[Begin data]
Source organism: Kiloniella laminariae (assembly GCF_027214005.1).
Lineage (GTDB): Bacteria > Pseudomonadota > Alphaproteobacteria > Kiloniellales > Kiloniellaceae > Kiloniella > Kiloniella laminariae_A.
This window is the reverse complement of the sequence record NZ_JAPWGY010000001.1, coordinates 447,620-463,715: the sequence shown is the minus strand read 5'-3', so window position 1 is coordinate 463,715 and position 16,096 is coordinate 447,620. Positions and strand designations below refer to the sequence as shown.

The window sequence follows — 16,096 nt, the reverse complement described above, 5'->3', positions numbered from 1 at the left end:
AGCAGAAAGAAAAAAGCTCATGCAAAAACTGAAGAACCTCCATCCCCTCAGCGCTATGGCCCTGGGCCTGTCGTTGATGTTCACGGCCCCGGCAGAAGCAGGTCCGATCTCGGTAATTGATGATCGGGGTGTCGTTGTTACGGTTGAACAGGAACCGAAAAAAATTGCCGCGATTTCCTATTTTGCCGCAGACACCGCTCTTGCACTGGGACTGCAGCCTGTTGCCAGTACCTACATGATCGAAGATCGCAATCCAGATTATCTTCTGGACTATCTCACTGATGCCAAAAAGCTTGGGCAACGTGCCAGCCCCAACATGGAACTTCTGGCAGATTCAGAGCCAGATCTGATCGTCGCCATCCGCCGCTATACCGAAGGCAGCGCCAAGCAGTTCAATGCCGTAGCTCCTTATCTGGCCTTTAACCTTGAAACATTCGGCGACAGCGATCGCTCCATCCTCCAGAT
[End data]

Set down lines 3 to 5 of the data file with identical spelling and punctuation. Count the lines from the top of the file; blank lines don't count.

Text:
This window is the reverse complement of the sequence record NZ_JAPWGY010000001.1, coordinates 447,620-463,715: the sequence shown is the minus strand read 5'-3', so window position 1 is coordinate 463,715 and position 16,096 is coordinate 447,620. Positions and strand designations below refer to the sequence as shown.

The window sequence follows — 16,096 nt, the reverse complement described above, 5'->3', positions numbered from 1 at the left end:
AGCAGAAAGAAAAAAGCTCATGCAAAAACTGAAGAACCTCCATCCCCTCAGCGCTATGGCCCTGGGCCTGTCGTTGATGTTCACGGCCCCGGCAGAAGCAGGTCCGATCTCGGTAATTGATGATCGGGGTGTCGTTGTTACGGTTGAACAGGAACCGAAAAAAATTGCCGCGATTTCCTATTTTGCCGCAGACACCGCTCTTGCACTGGGACTGCAGCCTGTTGCCAGTACCTACATGATCGAAGATCGCAATCCAGATTATCTTCTGGACTATCTCACTGATGCCAAAAAGCTTGGGCAACGTGCCAGCCCCAACATGGAACTTCTGGCAGATTCAGAGCCAGATCTGATCGTCGCCATCCGCCGCTATACCGAAGGCAGCGCCAAGCAGTTCAATGCCGTAGCTCCTTATCTGGCCTTTAACCTTGAAACATTCGGCGACAGCGATCGCTCCATCCTCCAGAT